China's proposed new constitution is an attempt by its leadership to reconcile conflicting needs. The first is to reassure its people that recent reforms will last. The second is to ensure that the collective leadership shaped largely by party Vice-Chairman Deng Xiaoping does not lose control.
The leadership's most important imperative is to ensure a long period of political stability and economic growth that leads to relative prosperity by the end of the century.
This requires revival of a legal system seriously damaged by the chaos of the Cultural Revolution (1966-76). It also requires that the people be reassured that reforms carried out by the current leadership will endure. A new constitution is a form of reassurance.
The other need is to insure that political control will not easily pass out of the present leadership's hands. For instance, Mr. Deng's position as chairman of the Military Commission of the party's Central Committee, gives him control over the armed forces. Yet as a matter of principle, the present leadership does not want the armed forces to be under the explicit control of the Communist Party.
One way for Mr. Deng to retain control over the armed forces would be to step up to the revived position of chairman of the republic, or chief of state. In many countries it is the chief of state who is the commander in chief of the nation's armed forces.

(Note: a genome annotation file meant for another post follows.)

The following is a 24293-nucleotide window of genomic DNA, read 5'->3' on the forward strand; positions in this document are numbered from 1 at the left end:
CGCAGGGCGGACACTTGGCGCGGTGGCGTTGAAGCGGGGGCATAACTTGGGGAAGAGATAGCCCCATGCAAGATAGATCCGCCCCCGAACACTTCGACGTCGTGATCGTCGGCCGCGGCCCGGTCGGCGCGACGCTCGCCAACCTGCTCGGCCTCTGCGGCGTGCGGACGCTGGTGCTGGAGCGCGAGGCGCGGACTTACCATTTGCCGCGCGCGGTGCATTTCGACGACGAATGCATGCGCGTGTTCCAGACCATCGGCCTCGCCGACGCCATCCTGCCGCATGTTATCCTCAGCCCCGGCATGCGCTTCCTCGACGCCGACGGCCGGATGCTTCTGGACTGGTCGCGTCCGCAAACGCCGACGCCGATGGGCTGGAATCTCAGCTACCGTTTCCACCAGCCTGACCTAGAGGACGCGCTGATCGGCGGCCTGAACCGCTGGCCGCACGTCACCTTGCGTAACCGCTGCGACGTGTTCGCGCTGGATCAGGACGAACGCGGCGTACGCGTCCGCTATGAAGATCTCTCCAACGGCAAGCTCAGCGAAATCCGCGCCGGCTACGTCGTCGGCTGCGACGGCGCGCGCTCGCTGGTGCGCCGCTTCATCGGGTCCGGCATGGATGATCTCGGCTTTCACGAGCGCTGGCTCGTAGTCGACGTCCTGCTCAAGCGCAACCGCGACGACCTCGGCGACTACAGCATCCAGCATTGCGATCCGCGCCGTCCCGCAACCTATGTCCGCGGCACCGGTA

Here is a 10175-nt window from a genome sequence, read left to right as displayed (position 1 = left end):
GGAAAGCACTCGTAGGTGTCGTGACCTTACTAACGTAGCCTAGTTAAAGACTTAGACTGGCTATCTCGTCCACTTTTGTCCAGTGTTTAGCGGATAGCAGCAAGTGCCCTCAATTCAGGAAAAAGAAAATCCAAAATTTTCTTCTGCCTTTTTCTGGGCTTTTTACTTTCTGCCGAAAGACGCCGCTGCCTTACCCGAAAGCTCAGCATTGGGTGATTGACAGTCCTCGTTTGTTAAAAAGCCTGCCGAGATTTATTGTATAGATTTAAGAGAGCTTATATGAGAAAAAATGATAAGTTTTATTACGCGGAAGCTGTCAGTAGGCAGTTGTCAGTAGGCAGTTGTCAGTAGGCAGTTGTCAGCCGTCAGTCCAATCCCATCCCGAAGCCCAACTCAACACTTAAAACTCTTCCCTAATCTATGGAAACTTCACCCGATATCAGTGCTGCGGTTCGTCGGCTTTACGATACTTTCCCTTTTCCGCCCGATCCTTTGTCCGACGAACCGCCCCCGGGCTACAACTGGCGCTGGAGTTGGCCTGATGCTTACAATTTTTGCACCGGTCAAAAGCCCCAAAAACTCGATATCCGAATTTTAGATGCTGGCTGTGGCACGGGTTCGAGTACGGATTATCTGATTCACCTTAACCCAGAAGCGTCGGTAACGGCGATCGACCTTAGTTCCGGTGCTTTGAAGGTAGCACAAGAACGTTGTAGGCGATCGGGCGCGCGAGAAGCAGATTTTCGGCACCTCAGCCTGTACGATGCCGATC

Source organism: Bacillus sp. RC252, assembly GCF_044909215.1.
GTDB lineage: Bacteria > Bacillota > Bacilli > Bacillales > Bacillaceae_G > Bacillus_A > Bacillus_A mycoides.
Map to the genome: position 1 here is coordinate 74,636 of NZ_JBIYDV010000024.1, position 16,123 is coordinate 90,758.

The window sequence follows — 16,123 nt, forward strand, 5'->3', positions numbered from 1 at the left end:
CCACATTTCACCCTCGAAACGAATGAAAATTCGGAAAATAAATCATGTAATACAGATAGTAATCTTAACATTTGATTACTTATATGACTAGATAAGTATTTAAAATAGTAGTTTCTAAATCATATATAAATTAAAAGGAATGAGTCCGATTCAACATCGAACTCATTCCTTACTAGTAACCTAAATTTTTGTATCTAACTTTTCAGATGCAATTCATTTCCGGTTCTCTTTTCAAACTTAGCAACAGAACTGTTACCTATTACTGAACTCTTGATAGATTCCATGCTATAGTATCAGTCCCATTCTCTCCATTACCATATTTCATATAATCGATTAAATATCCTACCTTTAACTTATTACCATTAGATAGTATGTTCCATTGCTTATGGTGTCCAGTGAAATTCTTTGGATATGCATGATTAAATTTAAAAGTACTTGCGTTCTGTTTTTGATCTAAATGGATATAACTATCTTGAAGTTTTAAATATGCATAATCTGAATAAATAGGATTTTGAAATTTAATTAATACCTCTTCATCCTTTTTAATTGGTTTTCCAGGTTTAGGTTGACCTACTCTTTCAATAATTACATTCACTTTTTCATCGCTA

But Mr. Deng is said not to want to be burdened by the ceremonial duties chiefs of state must perform. Eventually, it appears, a compromise was found whereby under the new constitution a new central military commission will control the armed forces.
The chairman of this commission will be appointed by the National People's Congress (the national legislature). Mr. Deng is considered most likely to be appointed chairman of this new commission. The party's military commission will continue, but its functions will probably be changed. This new constitutional arrangement means that the armed forces will be under dual control.
The new constitution defines the rights and duties of citizens in greater detail than the present one, which was enacted in 1978. It guarantees freedoms of speech, press, assembly, and religious belief, but in practice this is limited by existing laws which permit ''education through labor.''
The new constitution fails to mention the right to strike, guaranteed in the existing constitution. Failure to mention this right, a spokesman said, does not necessarily mean all strikes are illegal.
From a Western viewpoint, therefore, there are many aspects of the proposed new constitution that cannot be considered ideal. At the same time it is certainly an improvement on the two previous constitutions, of 1978 and 1975.